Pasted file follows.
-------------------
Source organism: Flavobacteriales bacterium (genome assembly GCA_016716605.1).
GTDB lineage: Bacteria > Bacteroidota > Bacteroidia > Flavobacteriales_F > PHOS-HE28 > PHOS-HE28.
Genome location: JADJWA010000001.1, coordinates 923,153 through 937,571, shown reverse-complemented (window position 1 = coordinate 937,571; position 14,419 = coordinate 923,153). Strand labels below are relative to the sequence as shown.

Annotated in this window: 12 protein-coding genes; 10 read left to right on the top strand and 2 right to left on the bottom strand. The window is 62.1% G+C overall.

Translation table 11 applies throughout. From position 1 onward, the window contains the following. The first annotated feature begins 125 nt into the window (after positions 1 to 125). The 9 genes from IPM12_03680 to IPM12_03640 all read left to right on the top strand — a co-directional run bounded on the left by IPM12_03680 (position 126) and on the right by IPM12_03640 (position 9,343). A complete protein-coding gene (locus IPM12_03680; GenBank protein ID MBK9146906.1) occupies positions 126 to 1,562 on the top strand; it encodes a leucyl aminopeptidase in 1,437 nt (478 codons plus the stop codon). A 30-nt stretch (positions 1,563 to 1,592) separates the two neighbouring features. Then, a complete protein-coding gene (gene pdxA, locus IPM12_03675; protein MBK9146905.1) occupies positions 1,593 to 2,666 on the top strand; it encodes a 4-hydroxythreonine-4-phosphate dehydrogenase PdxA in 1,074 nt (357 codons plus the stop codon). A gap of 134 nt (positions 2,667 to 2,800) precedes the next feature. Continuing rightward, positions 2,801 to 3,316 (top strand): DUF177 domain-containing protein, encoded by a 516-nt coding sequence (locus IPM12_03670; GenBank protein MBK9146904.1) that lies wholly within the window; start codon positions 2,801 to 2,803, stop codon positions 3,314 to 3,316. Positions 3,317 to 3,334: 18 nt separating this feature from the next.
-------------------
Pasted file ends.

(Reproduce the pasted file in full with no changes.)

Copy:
Source organism: Flavobacteriales bacterium (genome assembly GCA_016716605.1).
GTDB lineage: Bacteria > Bacteroidota > Bacteroidia > Flavobacteriales_F > PHOS-HE28 > PHOS-HE28.
Genome location: JADJWA010000001.1, coordinates 923,153 through 937,571, shown reverse-complemented (window position 1 = coordinate 937,571; position 14,419 = coordinate 923,153). Strand labels below are relative to the sequence as shown.

Annotated in this window: 12 protein-coding genes; 10 read left to right on the top strand and 2 right to left on the bottom strand. The window is 62.1% G+C overall.

Translation table 11 applies throughout. From position 1 onward, the window contains the following. The first annotated feature begins 125 nt into the window (after positions 1 to 125). The 9 genes from IPM12_03680 to IPM12_03640 all read left to right on the top strand — a co-directional run bounded on the left by IPM12_03680 (position 126) and on the right by IPM12_03640 (position 9,343). A complete protein-coding gene (locus IPM12_03680; GenBank protein ID MBK9146906.1) occupies positions 126 to 1,562 on the top strand; it encodes a leucyl aminopeptidase in 1,437 nt (478 codons plus the stop codon). A 30-nt stretch (positions 1,563 to 1,592) separates the two neighbouring features. Then, a complete protein-coding gene (gene pdxA, locus IPM12_03675; protein MBK9146905.1) occupies positions 1,593 to 2,666 on the top strand; it encodes a 4-hydroxythreonine-4-phosphate dehydrogenase PdxA in 1,074 nt (357 codons plus the stop codon). A gap of 134 nt (positions 2,667 to 2,800) precedes the next feature. Continuing rightward, positions 2,801 to 3,316 (top strand): DUF177 domain-containing protein, encoded by a 516-nt coding sequence (locus IPM12_03670; GenBank protein MBK9146904.1) that lies wholly within the window; start codon positions 2,801 to 2,803, stop codon positions 3,314 to 3,316. Positions 3,317 to 3,334: 18 nt separating this feature from the next.